June 25, 2024

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Ethics and Religion Talk: Is It OK to Borrow Another Tradition’s Spiritual Practices?

5 min read

Linda Knieriemen, a retired pastor of the Presbyterian Church (USA), responds:

Syncretism, that is the borrowing of one religions tenets or practices into the life of another, can be beneficial. It certainly is how religions have developed over the centuries as travel brought one culture and religion in proximity to another.  Christians have a washing ritual (baptism) related to the Jewish tradition of ritual washing. Christians have a sacred meal of remembering, not unlike the sacred Seder meal of remembering. Eating, remembering, washing are archetypal practices in which one spirituality is practiced, perhaps enriched from religion to religion. I am perfectly comfortable with this practice. 

I am a bit less comfortable, with individuals borrowing from here and there to create a spirituality which best suits them, not because I find it sacrilegious or because I am protective of my own religious traditions but because by picking and choosing one does not experience the fullness of any. 

Having said this, I am currently at an iconography workshop where, with other student iconographers, all of whom are either Eastern Orthodox or Roman Catholic Christians. I have “borrowed” icon painting (writing is the correct term)  as a spiritual practice into my Presbyterian grounding.  I am grateful for this centuries old tradition and the richness it brings me but I have no plans to convert to Eastern Orthodoxy.  Orthodox friends find this odd, and so be it!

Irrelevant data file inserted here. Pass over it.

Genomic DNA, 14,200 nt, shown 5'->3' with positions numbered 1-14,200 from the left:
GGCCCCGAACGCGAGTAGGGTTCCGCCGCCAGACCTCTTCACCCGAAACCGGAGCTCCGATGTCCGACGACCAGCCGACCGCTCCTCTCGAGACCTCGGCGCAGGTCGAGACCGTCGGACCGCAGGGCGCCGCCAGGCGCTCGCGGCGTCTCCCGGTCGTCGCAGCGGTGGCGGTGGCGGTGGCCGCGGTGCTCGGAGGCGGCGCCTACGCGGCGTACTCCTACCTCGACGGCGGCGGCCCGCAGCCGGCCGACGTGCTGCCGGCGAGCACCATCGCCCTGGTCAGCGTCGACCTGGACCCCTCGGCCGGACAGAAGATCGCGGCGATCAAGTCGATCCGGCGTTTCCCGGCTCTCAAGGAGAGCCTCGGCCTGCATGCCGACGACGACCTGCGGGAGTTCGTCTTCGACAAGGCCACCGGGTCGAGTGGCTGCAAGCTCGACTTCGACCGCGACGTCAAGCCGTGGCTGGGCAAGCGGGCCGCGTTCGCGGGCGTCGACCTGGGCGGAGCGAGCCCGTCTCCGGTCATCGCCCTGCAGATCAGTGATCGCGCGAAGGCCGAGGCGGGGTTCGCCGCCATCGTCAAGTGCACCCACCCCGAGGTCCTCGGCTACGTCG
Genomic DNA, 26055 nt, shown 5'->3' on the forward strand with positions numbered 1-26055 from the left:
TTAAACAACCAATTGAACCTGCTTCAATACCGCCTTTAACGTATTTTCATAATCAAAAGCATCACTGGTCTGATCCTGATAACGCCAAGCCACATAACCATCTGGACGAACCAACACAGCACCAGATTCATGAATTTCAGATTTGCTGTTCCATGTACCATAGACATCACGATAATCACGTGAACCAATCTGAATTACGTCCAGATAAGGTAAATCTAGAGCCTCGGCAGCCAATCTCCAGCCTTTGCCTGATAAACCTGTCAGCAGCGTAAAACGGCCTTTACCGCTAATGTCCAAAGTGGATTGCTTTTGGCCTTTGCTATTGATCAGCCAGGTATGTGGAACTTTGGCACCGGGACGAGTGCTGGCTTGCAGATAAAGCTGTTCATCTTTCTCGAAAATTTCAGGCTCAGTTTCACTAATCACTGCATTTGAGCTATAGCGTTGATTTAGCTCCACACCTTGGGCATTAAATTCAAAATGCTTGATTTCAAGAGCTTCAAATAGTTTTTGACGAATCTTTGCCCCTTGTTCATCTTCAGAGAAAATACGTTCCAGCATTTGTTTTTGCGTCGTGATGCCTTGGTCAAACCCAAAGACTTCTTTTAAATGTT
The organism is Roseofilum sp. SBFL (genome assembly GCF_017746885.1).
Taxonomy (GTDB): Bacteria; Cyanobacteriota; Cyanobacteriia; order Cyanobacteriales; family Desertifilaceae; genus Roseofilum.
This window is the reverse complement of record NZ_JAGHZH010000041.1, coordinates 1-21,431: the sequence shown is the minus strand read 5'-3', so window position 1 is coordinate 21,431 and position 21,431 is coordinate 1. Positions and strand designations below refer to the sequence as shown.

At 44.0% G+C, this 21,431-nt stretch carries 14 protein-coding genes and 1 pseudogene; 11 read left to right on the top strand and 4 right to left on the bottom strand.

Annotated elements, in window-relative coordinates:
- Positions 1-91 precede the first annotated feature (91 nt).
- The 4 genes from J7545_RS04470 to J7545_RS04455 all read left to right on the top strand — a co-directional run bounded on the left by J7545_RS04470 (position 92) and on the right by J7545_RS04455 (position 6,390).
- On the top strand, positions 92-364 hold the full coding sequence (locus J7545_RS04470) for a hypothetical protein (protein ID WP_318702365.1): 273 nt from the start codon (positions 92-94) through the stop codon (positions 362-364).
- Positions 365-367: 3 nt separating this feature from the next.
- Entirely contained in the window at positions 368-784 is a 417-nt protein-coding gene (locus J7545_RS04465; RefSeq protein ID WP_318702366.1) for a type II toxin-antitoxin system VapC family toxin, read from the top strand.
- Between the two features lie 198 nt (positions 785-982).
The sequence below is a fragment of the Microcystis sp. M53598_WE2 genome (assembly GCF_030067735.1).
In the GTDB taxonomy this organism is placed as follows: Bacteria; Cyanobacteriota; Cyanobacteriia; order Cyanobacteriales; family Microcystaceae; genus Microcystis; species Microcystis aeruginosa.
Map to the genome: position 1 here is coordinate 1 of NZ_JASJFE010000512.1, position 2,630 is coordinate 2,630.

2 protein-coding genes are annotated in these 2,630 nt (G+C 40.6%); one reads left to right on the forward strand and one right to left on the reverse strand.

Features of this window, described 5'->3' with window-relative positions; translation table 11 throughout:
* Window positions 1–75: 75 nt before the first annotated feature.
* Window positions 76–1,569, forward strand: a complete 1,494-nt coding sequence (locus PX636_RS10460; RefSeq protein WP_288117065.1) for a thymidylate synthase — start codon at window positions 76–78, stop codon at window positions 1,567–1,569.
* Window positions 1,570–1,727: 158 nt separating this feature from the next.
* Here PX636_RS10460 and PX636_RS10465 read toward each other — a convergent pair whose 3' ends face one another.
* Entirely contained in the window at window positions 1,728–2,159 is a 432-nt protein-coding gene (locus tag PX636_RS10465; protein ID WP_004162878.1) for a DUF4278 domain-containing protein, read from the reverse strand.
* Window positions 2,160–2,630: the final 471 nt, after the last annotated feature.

Fred Stella, the Pracharak (Outreach Minister) for the West Michigan Hindu Temple, responds:

It is my guess that Hinduism and our Buddhist cousins probably have more westerners borrowing our rites and practices than other religions. There are many non-Hindus who perform Hatha Yoga, meditate (with a Hindu mantra or technique), read our scriptures and even have a Hindu guru. Yet many will still identify with the tradition of their birth or claim to be spiritual but not religious. Largely, Hindus have no issue with this. What we do hope is that at least credit is given where credit is due. That is, some will claim that these practices are universal, not connected with one particular religion. Well, they are universal, in that anyone may take part without “Joining the flock.” But it is clear that they did originate in a particular time, place and culture. And that was a Hindu one.

Also, a Hindu spring holiday known as Holi is becoming rather popular in some circles. On that day, people gather to attack one another with colored powder or water. It’s great fun. Yet, on college campuses in particular, this is celebrated with no context as to its origins. I suspect that Christians are frustrated when they see Christmas celebrated minus the religious aspect. But at least there, most if not all, regardless of their religious upbringing, can tell you the Christmas story.

Rev. Salvatore Sapienza, the Senior Pastor at Douglas Congregational United Church of Christ in Saugatuck/Douglas, responds:

While it’s okay for us to incorporate rituals of other faith traditions into our own spiritual practices, it’s important that we be sensitive to issues of cultural appropriation.